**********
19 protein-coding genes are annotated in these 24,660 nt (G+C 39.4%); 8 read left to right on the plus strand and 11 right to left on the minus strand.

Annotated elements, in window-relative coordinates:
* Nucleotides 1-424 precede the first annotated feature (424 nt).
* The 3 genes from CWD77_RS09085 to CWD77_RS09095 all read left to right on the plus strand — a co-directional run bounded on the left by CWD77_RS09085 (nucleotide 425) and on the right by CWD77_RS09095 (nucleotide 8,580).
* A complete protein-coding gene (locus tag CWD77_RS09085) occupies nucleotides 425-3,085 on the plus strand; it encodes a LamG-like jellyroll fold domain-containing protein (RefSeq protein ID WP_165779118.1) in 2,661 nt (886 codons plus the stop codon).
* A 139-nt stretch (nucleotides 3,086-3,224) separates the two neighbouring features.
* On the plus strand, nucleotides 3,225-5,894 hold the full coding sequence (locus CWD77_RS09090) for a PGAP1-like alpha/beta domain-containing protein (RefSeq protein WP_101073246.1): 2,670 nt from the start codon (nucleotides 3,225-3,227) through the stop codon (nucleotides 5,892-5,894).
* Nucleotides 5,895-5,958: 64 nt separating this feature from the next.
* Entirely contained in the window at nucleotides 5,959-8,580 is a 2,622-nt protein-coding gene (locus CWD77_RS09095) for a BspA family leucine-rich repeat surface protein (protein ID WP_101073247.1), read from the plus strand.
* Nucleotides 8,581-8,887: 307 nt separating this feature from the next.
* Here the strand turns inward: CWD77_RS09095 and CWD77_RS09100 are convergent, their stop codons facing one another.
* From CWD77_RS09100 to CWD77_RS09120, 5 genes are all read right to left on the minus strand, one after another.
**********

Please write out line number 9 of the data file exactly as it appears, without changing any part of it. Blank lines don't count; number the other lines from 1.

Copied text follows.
* Entirely contained in the window at nucleotides 5,959-8,580 is a 2,622-nt protein-coding gene (locus CWD77_RS09095) for a BspA family leucine-rich repeat surface protein (protein ID WP_101073247.1), read from the plus strand.